Los Angeles could land Olympic Games, but which year?

Los Angeles 2024
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LOS ANGELES (AP) — Leaders in Los Angeles will guide their International Olympic Committee guests from the Hollywood Hills to Santa Monica Beach to a construction site that will someday be a $2.6 billion NFL stadium that can also host soccer games.

If this week’s tour is a success, Los Angeles will earn the chance to host its third Olympics.

But which Olympics?

Officially, Los Angeles and Paris are the only two bidders left for the 2024 Games that will be awarded in September at a meeting of Olympic leaders in Lima, Peru. On the table, however, is a proposal to use that meeting to dole out the next two Olympics – 2024 and 2028 – one to each city.

IOC President Thomas Bach said he wants to avoid producing so many losers in the multimillion-dollar Olympic-bidding game. Unsaid is Bach’s need to avoid another bidding debacle, similar to the 2024 contest, if the rules remain the same for 2028.

The 2024 race began with five cities, but slowly, awkwardly, tapered down to two, after Rome; Hamburg, Germany; and Budapest, Hungary; all pulled out. And that’s not including the embarrassment the U.S. Olympic Committee suffered when its first candidate city, Boston, stepped aside because of tepid – or, some might say, barely existent – public support.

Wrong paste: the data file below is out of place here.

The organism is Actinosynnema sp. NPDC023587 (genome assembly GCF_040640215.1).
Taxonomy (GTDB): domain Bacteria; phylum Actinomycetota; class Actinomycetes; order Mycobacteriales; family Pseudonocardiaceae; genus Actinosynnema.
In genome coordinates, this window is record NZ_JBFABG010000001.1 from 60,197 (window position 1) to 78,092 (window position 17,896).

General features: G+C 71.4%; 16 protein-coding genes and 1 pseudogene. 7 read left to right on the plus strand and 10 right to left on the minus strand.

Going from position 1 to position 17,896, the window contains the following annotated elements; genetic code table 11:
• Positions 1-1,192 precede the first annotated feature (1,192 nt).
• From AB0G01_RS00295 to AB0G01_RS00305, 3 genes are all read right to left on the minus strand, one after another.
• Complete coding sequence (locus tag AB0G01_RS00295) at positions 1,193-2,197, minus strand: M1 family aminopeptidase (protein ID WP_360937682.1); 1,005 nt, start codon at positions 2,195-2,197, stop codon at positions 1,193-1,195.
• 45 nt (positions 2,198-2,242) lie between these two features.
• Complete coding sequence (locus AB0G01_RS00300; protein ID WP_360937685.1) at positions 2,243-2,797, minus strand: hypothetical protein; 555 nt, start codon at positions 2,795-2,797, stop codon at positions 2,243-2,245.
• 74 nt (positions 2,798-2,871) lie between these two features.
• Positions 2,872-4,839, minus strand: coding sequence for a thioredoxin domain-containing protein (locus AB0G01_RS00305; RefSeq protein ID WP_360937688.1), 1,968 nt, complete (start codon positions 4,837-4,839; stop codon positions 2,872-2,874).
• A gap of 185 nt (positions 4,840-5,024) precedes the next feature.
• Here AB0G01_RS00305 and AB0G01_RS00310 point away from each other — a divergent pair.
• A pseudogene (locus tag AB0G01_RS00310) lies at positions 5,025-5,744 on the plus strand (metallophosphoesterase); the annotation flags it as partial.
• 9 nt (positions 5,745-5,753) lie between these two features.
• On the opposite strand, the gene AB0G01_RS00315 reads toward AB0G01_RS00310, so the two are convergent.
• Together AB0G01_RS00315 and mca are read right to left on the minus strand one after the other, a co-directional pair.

Like Paris, Los Angeles is sticking to the party line, insisting it is in the mix only for 2024.

“Los Angeles is the right city for 2024 at this important time for the Olympic Movement and is only bidding for 2024,” LA 2024 Chairman Casey Wasserman said.

The 2024-28 issue is hardly the only unpredictable factor in a bidding process that has grown more confusing, even as the number of candidates dwindled.

MORE: Paris 2024 bid welcomes new French president Emmanuel Macron

A look at the key issues Los Angeles faces as it hosts the evaluation visit Tuesday through Friday:

POLITICS: When President Donald Trump first issued his executive order temporarily banning refugees and immigrants from seven predominantly Muslim countries, it threw some Olympic sports into flux: Namely, the U.S. wrestling team was scheduled for a trip to Iran, which was one of the banned countries.